12 November 1963 |
Pretoria, South Africa
|Genre||Drama, fiction, short stories|
|Notable works||The Good Doctor (2003)|
Any radical change or trauma always makes for interesting subject matter, but then all stories deal, to some extent, with the disjuncture between past and present.
It's expected of novels that they should explain the world and create the illusion that things are ultimately logical and coherent. But that's not what I see around me. Often, events remain mysterious and unresolved, and our emotions reach no catharsis.
'Arctic Summer,' as you might know, is the title of Forster's one unfinished novel.
I go for long walks in Newlands Forest in Cape Town, and I go to the Turkish baths on Sunday mornings.
I long for a South African society that's free of ideological forces – no society can ever really be free of ideological forces – but I wish it was free of power.
I think there's something very dark in the South African psyche. I think we live a lot of the time in a state of a very low-grade civil war; the levels of violence in South Africa are extremely high. In a way, the civil war that never happened is being played out in a covert way, so we live with a lot of very ugly things.
I think the impulse took shape in early childhood when I was very ill with lymphoma for a number of years. I spent a lot of time in hospitals and sick-rooms, being read to by various relatives, and I learned to associate books with love and attention.
Almost overnight, white people have gone from being very powerful to potentially irrelevant. Their future in South Africa is not what many had envisaged, so it involves a lot of reinvention.
While apartheid was in operation, the set-up was a gift for writers if you were looking for a big theme.
I'm fascinated by how much has changed from one generation to another. There are young people growing up now for whom apartheid is just a distant memory and the idea of military service is an abstract notion.
Stationery gets me excited because it has an individual character, unlike computers, which may be convenient but are generic and bland.
Something in a writer's brain needs to watch everything with a detached, amoral eye.
Literature at its fullest takes human nature as its theme. That's the kind of writing that interests me.
It's been unsettling to discover that every form of narrative, even one that purports to tell the truth, is a kind of lying.
South Africa is highly politicised; even small issues become politicised, and it becomes quite bitter.
Yoga helps me with a composed and serene state of mind, which is good for writing.
For the first five years of my life, things felt pretty good. A lot went wrong after that, family-wise.
I like to believe that if you pay close attention to the sentences as they unfold, they will draw you in rather than pushing you away.
Unrequited affection is very painful for the lover, but it can have unexpected, creative consequences.
I'm constitutionally incapable of working on planes or trains, and airports are definitely out.
I've been wanting to write a book about what goes into creating a novel, and the story behind 'A Passage to India' is especially interesting.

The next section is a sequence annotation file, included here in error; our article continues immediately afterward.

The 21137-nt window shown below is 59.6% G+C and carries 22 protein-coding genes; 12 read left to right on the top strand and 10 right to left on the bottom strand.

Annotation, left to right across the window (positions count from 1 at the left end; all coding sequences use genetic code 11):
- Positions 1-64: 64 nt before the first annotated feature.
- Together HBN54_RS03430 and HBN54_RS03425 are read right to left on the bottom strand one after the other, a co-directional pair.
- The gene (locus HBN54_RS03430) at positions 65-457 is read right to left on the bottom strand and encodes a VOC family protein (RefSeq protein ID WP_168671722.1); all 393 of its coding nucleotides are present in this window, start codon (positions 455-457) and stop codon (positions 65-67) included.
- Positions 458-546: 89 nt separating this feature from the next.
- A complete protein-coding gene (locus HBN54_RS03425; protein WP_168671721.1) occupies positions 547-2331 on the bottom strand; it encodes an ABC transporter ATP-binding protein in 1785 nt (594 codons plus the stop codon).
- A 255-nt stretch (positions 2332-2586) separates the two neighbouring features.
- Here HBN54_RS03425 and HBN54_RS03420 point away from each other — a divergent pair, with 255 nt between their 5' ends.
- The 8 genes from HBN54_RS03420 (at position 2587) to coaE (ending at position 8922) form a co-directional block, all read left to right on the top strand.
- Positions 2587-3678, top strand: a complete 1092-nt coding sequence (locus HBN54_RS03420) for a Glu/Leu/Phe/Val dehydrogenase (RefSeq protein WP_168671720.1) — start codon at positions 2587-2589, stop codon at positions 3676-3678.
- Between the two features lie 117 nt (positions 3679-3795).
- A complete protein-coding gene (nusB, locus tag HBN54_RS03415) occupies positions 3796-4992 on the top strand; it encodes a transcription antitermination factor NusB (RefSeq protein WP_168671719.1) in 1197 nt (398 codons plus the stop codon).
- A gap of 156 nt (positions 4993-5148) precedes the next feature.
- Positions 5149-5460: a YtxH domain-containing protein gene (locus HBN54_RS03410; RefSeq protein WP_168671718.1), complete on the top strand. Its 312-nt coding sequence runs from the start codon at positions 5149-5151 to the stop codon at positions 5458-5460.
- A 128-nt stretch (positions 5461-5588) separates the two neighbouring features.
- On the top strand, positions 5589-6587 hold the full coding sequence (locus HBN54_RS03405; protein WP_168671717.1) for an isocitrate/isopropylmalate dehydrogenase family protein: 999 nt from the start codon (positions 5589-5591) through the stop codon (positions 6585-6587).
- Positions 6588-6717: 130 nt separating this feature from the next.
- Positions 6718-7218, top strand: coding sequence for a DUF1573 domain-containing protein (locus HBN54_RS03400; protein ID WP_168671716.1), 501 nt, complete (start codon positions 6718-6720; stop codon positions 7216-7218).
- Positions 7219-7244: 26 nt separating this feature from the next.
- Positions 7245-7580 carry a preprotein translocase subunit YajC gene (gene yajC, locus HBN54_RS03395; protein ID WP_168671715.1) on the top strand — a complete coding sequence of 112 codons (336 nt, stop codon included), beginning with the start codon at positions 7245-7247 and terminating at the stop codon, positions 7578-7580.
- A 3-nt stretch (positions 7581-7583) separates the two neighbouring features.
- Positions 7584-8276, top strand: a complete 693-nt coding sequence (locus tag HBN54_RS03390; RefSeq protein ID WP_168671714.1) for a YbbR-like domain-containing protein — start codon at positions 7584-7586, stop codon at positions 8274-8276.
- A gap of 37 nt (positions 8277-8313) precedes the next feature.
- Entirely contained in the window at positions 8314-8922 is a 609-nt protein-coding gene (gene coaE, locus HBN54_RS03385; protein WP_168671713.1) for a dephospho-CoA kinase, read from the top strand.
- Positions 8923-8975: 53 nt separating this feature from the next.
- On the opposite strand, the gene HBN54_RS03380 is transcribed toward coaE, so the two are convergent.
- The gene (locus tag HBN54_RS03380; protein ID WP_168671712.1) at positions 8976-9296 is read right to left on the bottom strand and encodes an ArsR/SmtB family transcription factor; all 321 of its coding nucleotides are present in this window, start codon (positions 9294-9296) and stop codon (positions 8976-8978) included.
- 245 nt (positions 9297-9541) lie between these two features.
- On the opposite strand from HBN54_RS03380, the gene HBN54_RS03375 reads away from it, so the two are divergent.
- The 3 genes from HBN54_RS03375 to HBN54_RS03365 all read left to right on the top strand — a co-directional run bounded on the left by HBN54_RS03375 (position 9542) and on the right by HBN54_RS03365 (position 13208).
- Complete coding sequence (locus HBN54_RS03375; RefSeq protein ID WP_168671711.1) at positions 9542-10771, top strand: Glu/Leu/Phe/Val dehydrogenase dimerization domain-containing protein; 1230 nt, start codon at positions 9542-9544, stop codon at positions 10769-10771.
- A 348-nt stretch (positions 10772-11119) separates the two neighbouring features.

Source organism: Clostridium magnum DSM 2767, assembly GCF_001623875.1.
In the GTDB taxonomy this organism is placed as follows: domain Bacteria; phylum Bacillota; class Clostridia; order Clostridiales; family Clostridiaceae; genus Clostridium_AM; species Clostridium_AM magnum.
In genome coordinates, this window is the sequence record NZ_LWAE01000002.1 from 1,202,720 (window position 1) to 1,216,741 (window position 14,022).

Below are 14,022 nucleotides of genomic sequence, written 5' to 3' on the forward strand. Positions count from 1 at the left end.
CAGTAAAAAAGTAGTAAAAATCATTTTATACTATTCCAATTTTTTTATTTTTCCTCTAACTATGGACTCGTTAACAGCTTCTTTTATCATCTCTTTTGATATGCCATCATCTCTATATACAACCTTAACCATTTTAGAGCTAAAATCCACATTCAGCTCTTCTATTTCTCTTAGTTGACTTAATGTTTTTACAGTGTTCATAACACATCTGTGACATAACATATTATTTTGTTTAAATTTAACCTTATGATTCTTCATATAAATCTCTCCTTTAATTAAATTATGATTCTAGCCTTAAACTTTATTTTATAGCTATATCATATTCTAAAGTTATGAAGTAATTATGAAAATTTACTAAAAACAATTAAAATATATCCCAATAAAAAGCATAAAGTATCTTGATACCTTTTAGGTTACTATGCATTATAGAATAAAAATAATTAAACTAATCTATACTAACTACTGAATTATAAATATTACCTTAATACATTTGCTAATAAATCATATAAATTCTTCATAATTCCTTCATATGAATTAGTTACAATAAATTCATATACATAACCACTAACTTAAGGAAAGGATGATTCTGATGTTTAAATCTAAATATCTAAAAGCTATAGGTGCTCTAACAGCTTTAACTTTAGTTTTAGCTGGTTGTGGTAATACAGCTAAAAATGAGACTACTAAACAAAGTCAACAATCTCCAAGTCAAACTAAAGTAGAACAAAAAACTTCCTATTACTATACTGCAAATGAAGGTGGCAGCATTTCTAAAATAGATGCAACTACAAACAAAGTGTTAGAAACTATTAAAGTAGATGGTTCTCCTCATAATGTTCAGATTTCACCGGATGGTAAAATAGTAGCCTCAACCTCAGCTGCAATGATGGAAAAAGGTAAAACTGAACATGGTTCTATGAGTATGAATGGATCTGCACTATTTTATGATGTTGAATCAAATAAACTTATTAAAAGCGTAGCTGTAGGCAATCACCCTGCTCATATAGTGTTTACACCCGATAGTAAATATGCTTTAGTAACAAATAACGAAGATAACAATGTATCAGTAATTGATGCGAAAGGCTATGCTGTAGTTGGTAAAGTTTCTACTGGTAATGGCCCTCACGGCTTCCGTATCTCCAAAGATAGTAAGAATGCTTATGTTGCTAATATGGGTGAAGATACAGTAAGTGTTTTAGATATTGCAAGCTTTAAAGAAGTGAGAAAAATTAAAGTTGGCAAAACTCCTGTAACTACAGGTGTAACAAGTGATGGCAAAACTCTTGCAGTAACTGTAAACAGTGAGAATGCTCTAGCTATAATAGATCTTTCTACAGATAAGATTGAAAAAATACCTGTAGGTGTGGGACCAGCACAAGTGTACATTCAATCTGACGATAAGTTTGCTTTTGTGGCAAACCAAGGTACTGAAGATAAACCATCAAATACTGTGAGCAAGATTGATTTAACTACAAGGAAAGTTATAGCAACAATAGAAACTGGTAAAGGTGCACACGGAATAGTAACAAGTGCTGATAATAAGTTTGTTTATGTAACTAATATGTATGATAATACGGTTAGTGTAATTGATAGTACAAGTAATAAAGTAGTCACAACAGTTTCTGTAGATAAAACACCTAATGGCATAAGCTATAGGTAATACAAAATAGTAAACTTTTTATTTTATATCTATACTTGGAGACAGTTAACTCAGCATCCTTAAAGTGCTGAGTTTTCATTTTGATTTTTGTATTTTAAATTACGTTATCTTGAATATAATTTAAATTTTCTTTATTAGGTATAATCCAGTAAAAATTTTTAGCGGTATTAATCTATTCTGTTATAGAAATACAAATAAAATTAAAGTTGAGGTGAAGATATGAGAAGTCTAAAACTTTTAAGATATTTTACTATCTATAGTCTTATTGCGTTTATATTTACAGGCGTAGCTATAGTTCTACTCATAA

Being gay immediately placed me outside the values of the society I was growing up in. Apartheid was a very patriarchal system, so its assumptions seemed foreign to me from the outset. I've always had the advantage of alienation.
Rian Malan was one of the first younger writers to perceive and write about a darkness in the South African psyche that goes deeper than mere politics. To some extent, that's my territory, too.
Writing is not like acting, where you can pull these little stunts that create a particular effect. Words are all it is about, and the way you use words has to be individual and particular to you.
I first went to India because of my interest in yoga, hoping to go to the Iyengar Centre in Pune for a while. That didn't work out, but I ended up on a beach in Goa, writing.
Traveling is one of few zones of experience where you are not directly plugged into the world around you. You're not part of the society you're passing through.
Being gay myself, I'm naturally drawn to the interactions between men rather than men and women.
I try to get going early, on the assumption that the way you begin your day is the way you continue. But certain books only want to be written at night, so there's no hard rule where work is concerned.
I should confess that I'm woefully under-read in South African fiction.
India I have visited a great many times, though there is a lot about it I will never understand.
Writing is very good for household tasks. Because you'd rather fix a dripping tap or paint an old wall – you'd rather do almost anything than sit and write. I have to reach a point of obsession in order to write, and so I find starting a book incredibly difficult.
One of the questions writers bump up against in their work, whether they know it or not, is about lying. Because fiction is a form of deceit, and one's abilities are measured by how convincingly one can persuade readers that these events really happened.
Most writers battle with periods of being blocked; it's almost an occupational hazard. But in the writing of his last and greatest novel, 'A Passage to India,' E. M. Forster got stuck for nine years.
Perhaps cliche is nothing more than the weight of the past pinning down your mind. In this sense, imaginative freedom is a way of finding the future, though it isn't so easy to do.
I wrote large chunks of 'The Impostor' and 'The Good Doctor' on a beach in Goa.